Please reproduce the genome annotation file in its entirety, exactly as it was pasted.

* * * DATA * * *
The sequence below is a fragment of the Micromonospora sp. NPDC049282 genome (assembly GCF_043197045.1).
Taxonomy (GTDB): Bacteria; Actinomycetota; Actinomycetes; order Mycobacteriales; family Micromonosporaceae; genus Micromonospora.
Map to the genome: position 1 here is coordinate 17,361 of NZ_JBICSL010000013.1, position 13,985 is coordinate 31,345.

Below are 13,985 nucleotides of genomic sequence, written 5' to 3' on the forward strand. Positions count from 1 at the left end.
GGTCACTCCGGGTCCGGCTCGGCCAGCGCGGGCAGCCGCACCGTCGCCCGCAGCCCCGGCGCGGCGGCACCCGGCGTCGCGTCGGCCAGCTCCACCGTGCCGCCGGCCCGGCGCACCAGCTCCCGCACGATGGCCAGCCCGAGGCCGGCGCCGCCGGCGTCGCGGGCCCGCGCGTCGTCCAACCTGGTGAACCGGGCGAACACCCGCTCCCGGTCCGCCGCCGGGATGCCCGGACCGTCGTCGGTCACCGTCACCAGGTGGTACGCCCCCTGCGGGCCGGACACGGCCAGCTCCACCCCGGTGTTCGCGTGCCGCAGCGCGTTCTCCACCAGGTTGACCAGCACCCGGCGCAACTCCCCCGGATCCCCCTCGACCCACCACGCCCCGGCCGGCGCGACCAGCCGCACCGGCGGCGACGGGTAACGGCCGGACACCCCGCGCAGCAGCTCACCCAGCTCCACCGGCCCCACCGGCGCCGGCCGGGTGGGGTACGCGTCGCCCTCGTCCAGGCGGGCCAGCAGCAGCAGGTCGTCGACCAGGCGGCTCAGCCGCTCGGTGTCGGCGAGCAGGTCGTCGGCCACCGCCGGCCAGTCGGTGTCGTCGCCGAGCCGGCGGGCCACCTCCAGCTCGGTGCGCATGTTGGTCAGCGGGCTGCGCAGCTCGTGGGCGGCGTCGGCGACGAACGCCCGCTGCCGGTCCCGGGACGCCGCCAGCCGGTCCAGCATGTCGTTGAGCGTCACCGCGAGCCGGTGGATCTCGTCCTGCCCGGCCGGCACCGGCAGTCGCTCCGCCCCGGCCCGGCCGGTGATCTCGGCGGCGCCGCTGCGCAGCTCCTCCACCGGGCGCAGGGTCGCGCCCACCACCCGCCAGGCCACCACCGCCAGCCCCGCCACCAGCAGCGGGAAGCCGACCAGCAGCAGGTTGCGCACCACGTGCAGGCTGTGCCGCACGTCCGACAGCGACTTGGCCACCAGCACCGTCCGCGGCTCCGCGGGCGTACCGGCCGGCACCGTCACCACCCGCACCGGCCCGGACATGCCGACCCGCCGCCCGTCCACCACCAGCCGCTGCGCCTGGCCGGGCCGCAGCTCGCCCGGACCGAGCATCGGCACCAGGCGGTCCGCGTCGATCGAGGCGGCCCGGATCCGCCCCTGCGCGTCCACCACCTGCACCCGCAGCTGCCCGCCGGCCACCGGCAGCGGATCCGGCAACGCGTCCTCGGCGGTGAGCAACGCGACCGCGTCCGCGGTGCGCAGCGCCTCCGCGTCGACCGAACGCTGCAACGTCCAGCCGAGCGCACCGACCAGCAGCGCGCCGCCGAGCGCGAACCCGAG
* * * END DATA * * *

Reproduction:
The sequence below is a fragment of the Micromonospora sp. NPDC049282 genome (assembly GCF_043197045.1).
Taxonomy (GTDB): Bacteria; Actinomycetota; Actinomycetes; order Mycobacteriales; family Micromonosporaceae; genus Micromonospora.
Map to the genome: position 1 here is coordinate 17,361 of NZ_JBICSL010000013.1, position 13,985 is coordinate 31,345.

Below are 13,985 nucleotides of genomic sequence, written 5' to 3' on the forward strand. Positions count from 1 at the left end.
GGTCACTCCGGGTCCGGCTCGGCCAGCGCGGGCAGCCGCACCGTCGCCCGCAGCCCCGGCGCGGCGGCACCCGGCGTCGCGTCGGCCAGCTCCACCGTGCCGCCGGCCCGGCGCACCAGCTCCCGCACGATGGCCAGCCCGAGGCCGGCGCCGCCGGCGTCGCGGGCCCGCGCGTCGTCCAACCTGGTGAACCGGGCGAACACCCGCTCCCGGTCCGCCGCCGGGATGCCCGGACCGTCGTCGGTCACCGTCACCAGGTGGTACGCCCCCTGCGGGCCGGACACGGCCAGCTCCACCCCGGTGTTCGCGTGCCGCAGCGCGTTCTCCACCAGGTTGACCAGCACCCGGCGCAACTCCCCCGGATCCCCCTCGACCCACCACGCCCCGGCCGGCGCGACCAGCCGCACCGGCGGCGACGGGTAACGGCCGGACACCCCGCGCAGCAGCTCACCCAGCTCCACCGGCCCCACCGGCGCCGGCCGGGTGGGGTACGCGTCGCCCTCGTCCAGGCGGGCCAGCAGCAGCAGGTCGTCGACCAGGCGGCTCAGCCGCTCGGTGTCGGCGAGCAGGTCGTCGGCCACCGCCGGCCAGTCGGTGTCGTCGCCGAGCCGGCGGGCCACCTCCAGCTCGGTGCGCATGTTGGTCAGCGGGCTGCGCAGCTCGTGGGCGGCGTCGGCGACGAACGCCCGCTGCCGGTCCCGGGACGCCGCCAGCCGGTCCAGCATGTCGTTGAGCGTCACCGCGAGCCGGTGGATCTCGTCCTGCCCGGCCGGCACCGGCAGTCGCTCCGCCCCGGCCCGGCCGGTGATCTCGGCGGCGCCGCTGCGCAGCTCCTCCACCGGGCGCAGGGTCGCGCCCACCACCCGCCAGGCCACCACCGCCAGCCCCGCCACCAGCAGCGGGAAGCCGACCAGCAGCAGGTTGCGCACCACGTGCAGGCTGTGCCGCACGTCCGACAGCGACTTGGCCACCAGCACCGTCCGCGGCTCCGCGGGCGTACCGGCCGGCACCGTCACCACCCGCACCGGCCCGGACATGCCGACCCGCCGCCCGTCCACCACCAGCCGCTGCGCCTGGCCGGGCCGCAGCTCGCCCGGACCGAGCATCGGCACCAGGCGGTCCGCGTCGATCGAGGCGGCCCGGATCCGCCCCTGCGCGTCCACCACCTGCACCCGCAGCTGCCCGCCGGCCACCGGCAGCGGATCCGGCAACGCGTCCTCGGCGGTGAGCAACGCGACCGCGTCCGCGGTGCGCAGCGCCTCCGCGTCGACCGAACGCTGCAACGTCCAGCCGAGCGCACCGACCAGCAGCGCGCCGCCGAGCGCGAACCCGAG